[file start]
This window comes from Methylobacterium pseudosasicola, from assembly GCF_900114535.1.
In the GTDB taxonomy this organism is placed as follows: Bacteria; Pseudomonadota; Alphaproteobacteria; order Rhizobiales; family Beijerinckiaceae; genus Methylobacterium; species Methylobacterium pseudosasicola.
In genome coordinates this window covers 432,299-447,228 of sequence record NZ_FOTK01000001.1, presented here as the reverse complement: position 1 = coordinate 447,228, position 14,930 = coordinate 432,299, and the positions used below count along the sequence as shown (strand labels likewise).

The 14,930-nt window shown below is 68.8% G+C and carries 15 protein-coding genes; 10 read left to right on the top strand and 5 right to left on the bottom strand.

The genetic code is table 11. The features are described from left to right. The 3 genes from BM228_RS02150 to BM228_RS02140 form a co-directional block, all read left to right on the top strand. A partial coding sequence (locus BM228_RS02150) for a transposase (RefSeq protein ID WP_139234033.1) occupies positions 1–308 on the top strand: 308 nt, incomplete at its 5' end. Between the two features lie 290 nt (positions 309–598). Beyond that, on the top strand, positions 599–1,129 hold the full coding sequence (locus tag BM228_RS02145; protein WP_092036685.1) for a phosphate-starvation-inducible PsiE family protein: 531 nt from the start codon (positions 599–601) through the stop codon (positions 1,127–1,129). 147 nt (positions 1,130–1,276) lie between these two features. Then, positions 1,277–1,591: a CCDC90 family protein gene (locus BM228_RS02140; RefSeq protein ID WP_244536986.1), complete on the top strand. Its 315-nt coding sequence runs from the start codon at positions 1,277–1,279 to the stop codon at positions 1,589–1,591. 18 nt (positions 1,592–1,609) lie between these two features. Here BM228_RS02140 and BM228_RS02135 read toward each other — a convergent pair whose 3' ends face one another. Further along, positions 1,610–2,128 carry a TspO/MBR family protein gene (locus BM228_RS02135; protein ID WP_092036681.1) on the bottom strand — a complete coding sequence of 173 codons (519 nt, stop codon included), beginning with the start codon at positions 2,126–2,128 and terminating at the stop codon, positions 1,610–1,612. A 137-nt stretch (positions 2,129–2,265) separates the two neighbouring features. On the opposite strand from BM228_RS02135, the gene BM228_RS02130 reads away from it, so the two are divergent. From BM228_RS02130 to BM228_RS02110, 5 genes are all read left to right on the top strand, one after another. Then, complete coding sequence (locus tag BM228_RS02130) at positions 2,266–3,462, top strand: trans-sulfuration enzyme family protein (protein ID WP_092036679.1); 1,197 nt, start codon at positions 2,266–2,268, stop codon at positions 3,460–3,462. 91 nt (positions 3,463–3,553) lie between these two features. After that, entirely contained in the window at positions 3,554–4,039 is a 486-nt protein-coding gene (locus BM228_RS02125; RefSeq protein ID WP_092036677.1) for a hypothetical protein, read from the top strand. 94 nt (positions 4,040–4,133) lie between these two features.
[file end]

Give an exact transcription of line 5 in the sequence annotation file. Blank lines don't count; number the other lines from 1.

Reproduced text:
The genetic code is table 11. The features are described from left to right. The 3 genes from BM228_RS02150 to BM228_RS02140 form a co-directional block, all read left to right on the top strand. A partial coding sequence (locus BM228_RS02150) for a transposase (RefSeq protein ID WP_139234033.1) occupies positions 1–308 on the top strand: 308 nt, incomplete at its 5' end. Between the two features lie 290 nt (positions 309–598). Beyond that, on the top strand, positions 599–1,129 hold the full coding sequence (locus tag BM228_RS02145; protein WP_092036685.1) for a phosphate-starvation-inducible PsiE family protein: 531 nt from the start codon (positions 599–601) through the stop codon (positions 1,127–1,129). 147 nt (positions 1,130–1,276) lie between these two features. Then, positions 1,277–1,591: a CCDC90 family protein gene (locus BM228_RS02140; RefSeq protein ID WP_244536986.1), complete on the top strand. Its 315-nt coding sequence runs from the start codon at positions 1,277–1,279 to the stop codon at positions 1,589–1,591. 18 nt (positions 1,592–1,609) lie between these two features. Here BM228_RS02140 and BM228_RS02135 read toward each other — a convergent pair whose 3' ends face one another. Further along, positions 1,610–2,128 carry a TspO/MBR family protein gene (locus BM228_RS02135; protein ID WP_092036681.1) on the bottom strand — a complete coding sequence of 173 codons (519 nt, stop codon included), beginning with the start codon at positions 2,126–2,128 and terminating at the stop codon, positions 1,610–1,612. A 137-nt stretch (positions 2,129–2,265) separates the two neighbouring features. On the opposite strand from BM228_RS02135, the gene BM228_RS02130 reads away from it, so the two are divergent. From BM228_RS02130 to BM228_RS02110, 5 genes are all read left to right on the top strand, one after another. Then, complete coding sequence (locus tag BM228_RS02130) at positions 2,266–3,462, top strand: trans-sulfuration enzyme family protein (protein ID WP_092036679.1); 1,197 nt, start codon at positions 2,266–2,268, stop codon at positions 3,460–3,462. 91 nt (positions 3,463–3,553) lie between these two features. After that, entirely contained in the window at positions 3,554–4,039 is a 486-nt protein-coding gene (locus BM228_RS02125; RefSeq protein ID WP_092036677.1) for a hypothetical protein, read from the top strand. 94 nt (positions 4,040–4,133) lie between these two features.